Drug sensitization occurs in drug addiction, and is defined as an increased effect of a drug following repeated doses the opposite of drug tolerance. Such sensitization involves increased brain mesolimbic dopamine transmission, as well as altered protein expression within mesolimbic dopamine neurons. Repeated treatment with psychostimulants leads to sensitization or reverse tolerance in animal models Post and Rose, ; Hooks et al. Paranoia in the context of cocaine abuse is common and potentially dangerous and several lines of evidence suggest that this phenomenon may be related to loss of function of the dopamine transporter protein Gelernter et al.

    These observations suggest that certain dopamine transporter genotypes might predispose to paranoia with chronic psychostimulant abuse. The dopamine transporter undergoes neurobiological adaptations with chronic abuse of cocaine, depending on the duration, amount and pattern of use e.

    Intermittent cocaine self-administration in rodents produces sensitization of the stimulant effects of cocaine at the dopamine transporter Calipari et al. This phenomenon is not unique to cocaine; other psychomotor stimulants, some other classes of drugs, and mental stress induce the phenomenon of behavioral sensitization. Since cocaine directly inhibits dopamine reuptake by binding to the transporter, repeated cocaine administration may lead to a reduced potency of cocaine, which leads to an elevation in synaptic dopamine and the expression of behavioral sensitization Zahniser et al.

    The dopamine transporter expressed in presynaptic terminals of dopamine neurons regulates reuptake of dopamine from the synaptic cleft and keeps extracellular dopamine concentrations low Amara and Kuhar, ; Giros and Caron, ; Mortensen and Amara, The dopamine transporter is critical in regulating the concentration of extracellular dopamine and overall dopaminergic tone Mash and Staley, ; Drevits et al.

    A decrease in dopamine transporter numbers or function in response to cocaine leads to reduced dopamine reuptake, elevated synaptic dopamine, and increased dopamine signaling at postsynaptic receptors. Dysregulated dopamine transporter function in ExDS. Located on presynaptic dopamine nerve terminals, the dopamine transporter functions to regulate the duration and intensity of synaptic dopamine signaling left. Cocaine red inhibits the reuptake of dopamine by blocking the transporter protein center. With chronic cocaine abuse, the dopamine transporter is trafficked to the plasma membrane as a compensatory adaptation to increases in synaptic dopamine.

    In ExDS victims, there is a loss of dopamine transporter regulation, which causes dopamine overflow in the synapse right. The elevated synaptic dopamine leads to a state of hyperdopaminergia, that is associated with the intense motor excitement, paranoia, bizarre, and often violent behavior. The syndrome of excited delirium in drug abusers demonstrates that cocaine is the most frequent reported illicit drug Ruttenber et al.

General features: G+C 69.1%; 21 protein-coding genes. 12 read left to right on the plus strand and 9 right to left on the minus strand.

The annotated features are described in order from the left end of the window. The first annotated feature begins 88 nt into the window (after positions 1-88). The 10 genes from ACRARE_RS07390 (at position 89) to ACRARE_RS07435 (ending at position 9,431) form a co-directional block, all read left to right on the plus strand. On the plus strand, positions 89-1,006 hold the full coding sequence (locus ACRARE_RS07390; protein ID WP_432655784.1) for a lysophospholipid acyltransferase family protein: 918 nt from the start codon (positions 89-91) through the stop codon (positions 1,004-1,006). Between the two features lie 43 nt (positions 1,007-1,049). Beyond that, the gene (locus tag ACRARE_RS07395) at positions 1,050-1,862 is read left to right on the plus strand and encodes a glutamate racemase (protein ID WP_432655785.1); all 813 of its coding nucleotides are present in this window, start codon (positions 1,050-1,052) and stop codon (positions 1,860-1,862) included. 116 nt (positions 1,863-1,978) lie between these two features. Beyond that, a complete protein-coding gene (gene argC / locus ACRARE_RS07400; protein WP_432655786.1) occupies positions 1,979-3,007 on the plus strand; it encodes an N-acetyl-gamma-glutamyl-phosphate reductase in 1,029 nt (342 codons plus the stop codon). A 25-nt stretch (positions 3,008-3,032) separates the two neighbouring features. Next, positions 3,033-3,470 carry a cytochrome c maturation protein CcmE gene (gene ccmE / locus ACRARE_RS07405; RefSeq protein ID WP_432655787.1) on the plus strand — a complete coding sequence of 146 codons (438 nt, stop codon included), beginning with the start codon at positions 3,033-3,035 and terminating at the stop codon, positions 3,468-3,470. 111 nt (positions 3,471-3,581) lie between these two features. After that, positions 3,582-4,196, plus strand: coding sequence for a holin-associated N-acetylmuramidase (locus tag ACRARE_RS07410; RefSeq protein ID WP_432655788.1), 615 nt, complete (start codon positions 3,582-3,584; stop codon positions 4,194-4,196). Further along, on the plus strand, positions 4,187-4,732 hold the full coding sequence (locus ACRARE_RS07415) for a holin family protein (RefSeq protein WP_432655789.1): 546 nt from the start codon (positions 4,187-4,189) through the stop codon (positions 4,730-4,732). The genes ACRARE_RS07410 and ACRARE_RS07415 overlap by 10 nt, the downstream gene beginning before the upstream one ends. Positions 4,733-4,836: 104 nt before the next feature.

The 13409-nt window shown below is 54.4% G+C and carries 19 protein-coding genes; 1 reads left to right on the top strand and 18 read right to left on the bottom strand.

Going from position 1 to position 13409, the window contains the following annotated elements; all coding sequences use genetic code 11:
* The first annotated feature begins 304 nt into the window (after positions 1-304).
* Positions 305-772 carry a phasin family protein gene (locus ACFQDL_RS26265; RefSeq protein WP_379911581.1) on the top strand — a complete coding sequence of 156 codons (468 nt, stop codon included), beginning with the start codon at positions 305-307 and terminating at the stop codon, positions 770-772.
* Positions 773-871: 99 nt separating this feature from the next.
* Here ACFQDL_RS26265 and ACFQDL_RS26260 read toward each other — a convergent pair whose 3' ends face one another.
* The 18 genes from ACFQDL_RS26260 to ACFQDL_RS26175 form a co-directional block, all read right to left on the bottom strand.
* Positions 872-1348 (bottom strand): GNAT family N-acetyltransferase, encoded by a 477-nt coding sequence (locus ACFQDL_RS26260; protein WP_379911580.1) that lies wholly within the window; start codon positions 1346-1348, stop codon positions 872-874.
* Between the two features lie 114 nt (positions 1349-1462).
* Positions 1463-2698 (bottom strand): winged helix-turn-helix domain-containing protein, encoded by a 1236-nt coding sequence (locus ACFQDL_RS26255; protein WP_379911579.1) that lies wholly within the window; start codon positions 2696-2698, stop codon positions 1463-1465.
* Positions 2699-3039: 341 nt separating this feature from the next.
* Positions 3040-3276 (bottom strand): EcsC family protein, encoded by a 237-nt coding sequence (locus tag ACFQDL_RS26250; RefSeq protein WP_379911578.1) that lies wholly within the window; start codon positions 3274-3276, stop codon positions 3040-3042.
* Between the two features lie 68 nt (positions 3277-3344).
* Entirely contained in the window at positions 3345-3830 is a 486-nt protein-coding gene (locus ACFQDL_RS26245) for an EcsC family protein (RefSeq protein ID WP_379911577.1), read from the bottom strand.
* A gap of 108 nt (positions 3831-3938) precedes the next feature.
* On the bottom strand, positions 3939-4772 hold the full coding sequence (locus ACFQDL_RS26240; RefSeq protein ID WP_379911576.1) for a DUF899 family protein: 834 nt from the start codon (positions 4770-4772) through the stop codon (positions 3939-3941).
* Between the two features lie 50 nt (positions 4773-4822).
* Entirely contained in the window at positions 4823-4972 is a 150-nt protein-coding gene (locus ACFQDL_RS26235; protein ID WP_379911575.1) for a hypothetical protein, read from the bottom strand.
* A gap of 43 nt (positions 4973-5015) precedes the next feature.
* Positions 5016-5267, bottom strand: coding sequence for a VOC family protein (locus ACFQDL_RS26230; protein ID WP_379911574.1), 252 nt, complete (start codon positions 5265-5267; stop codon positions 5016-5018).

Inhibition of dopamine transporter function is thought to be the primary mechanism underlying cocaine's addictive effects Ritz et al. Although excited delirium is most frequently reported in cocaine abusers, psychostimulants including, methamphetamine, MDMA, alpha-PVP, methylome, and ephedrine have been associated with the syndrome Mash et al. These psychostimulants directly interact with the dopamine transporter to cause a marked increase in the levels of synaptic dopamine. Postmortem neurochemical studies of the human brain at autopsy demonstrate that chronic cocaine abuse leads to a compensatory upregulation of dopamine transporter number and function Staley et al.

    In contrast, there was no compensatory upregulation in dopamine transporter numbers in a case series of 90 cocaine-related excited delirium and exhaustive mania victims Mash et al. The cocaine-related excited delirium cases occurred in persons who had reported histories of chronic cocaine abuse, consistent with the quantification of benzoylecgonine in blood and cocaine and benzoylecgonine measured in brain at autopsy Mash et al.

    Mean core body temperature among the 90 victims was Although the majority tested positive for cocaine, four had no licit or illicit drugs or alcohol measured in blood at autopsy. Forensic review of these four cases reported the cause of death as acute exhaustive mania, similar to the original description reported by Bell Dopamine can enhance both approach and avoidance behaviors and trigger extreme fear Faure et al.

    Stages of Excited Delirium